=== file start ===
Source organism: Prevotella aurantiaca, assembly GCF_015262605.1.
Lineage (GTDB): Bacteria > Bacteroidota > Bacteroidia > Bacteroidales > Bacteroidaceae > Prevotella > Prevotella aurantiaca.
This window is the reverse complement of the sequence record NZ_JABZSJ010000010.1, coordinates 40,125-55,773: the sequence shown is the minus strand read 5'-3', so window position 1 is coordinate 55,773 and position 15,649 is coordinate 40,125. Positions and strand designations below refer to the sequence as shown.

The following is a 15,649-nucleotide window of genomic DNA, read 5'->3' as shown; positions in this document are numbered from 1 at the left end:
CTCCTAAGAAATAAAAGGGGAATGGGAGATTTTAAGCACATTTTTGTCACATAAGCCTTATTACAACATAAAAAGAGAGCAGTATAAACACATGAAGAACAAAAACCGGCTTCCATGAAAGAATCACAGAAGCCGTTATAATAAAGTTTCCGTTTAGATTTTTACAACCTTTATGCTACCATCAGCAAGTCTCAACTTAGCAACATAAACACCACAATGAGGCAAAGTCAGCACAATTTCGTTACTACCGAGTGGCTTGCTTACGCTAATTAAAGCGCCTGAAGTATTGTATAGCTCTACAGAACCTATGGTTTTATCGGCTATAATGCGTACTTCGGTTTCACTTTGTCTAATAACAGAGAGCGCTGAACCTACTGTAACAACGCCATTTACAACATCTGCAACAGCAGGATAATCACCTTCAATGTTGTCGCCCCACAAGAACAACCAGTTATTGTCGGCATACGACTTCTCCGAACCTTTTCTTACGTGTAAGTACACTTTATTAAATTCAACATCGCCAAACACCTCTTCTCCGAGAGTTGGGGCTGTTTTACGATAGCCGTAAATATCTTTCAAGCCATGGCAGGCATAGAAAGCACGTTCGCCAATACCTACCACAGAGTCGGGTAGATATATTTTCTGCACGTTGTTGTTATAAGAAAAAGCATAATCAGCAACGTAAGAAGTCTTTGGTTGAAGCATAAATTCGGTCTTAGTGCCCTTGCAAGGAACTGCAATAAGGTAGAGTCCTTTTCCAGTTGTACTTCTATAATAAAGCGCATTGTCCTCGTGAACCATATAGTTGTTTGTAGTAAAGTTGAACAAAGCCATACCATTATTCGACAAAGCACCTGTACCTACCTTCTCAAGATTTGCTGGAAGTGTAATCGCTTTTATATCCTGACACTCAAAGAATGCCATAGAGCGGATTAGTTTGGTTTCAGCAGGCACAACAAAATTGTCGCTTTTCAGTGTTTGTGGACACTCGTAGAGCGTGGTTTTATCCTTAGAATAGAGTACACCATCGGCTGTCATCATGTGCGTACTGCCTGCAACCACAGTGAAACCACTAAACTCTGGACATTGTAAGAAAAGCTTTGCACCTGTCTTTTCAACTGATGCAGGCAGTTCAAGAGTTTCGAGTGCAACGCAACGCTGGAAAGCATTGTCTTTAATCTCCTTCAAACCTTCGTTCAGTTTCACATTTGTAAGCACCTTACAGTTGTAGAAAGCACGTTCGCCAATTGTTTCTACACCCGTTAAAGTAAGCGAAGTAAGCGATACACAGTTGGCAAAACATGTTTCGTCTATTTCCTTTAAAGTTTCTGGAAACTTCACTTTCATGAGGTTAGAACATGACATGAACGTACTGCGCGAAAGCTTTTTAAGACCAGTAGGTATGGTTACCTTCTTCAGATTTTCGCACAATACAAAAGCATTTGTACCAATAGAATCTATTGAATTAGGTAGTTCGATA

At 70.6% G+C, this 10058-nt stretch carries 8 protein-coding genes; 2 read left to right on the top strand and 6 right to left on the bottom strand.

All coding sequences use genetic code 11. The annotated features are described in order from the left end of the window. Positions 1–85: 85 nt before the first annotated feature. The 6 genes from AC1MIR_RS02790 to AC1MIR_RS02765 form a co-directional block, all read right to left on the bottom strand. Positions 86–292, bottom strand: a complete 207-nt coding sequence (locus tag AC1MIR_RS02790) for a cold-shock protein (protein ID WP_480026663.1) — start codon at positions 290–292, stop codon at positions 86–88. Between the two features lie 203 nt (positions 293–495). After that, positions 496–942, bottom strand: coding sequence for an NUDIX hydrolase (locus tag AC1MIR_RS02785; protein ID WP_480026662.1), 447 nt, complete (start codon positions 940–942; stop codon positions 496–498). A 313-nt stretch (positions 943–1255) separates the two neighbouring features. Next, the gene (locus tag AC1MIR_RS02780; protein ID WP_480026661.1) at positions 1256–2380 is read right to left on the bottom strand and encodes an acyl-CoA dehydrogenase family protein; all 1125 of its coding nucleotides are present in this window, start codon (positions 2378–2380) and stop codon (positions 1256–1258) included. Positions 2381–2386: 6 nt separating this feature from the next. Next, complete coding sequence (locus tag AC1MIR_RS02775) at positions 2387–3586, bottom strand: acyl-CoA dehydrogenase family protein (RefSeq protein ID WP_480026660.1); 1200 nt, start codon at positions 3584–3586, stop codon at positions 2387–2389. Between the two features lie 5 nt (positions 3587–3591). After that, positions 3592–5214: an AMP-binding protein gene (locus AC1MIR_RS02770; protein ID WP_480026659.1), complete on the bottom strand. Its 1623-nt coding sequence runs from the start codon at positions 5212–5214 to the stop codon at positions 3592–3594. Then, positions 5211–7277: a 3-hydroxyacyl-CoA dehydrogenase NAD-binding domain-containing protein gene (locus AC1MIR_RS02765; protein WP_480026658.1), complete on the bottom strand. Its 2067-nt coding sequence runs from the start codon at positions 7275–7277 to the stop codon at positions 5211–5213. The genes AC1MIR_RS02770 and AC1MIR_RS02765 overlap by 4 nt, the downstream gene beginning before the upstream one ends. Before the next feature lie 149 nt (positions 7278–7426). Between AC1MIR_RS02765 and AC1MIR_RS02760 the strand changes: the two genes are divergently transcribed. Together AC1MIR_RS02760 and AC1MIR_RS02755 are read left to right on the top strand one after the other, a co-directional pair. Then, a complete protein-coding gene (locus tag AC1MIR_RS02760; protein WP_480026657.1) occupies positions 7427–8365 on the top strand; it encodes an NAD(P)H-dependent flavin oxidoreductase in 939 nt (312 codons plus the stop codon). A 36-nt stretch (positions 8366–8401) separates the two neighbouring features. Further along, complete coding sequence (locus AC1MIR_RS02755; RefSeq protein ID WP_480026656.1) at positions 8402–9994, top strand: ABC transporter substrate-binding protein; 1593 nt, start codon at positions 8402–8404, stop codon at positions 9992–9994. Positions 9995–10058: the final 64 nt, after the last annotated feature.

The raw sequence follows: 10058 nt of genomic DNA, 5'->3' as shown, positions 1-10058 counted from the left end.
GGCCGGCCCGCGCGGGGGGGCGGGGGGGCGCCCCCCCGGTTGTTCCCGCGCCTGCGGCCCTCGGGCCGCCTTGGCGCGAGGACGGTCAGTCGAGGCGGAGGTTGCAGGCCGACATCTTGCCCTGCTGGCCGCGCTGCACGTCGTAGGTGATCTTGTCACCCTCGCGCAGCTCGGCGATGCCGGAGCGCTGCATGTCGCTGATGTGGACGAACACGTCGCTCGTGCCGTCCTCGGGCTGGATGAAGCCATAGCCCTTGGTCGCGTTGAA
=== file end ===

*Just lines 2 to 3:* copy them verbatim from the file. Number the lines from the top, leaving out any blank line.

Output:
Lineage (GTDB): Bacteria > Bacteroidota > Bacteroidia > Bacteroidales > Bacteroidaceae > Prevotella > Prevotella aurantiaca.
This window is the reverse complement of the sequence record NZ_JABZSJ010000010.1, coordinates 40,125-55,773: the sequence shown is the minus strand read 5'-3', so window position 1 is coordinate 55,773 and position 15,649 is coordinate 40,125. Positions and strand designations below refer to the sequence as shown.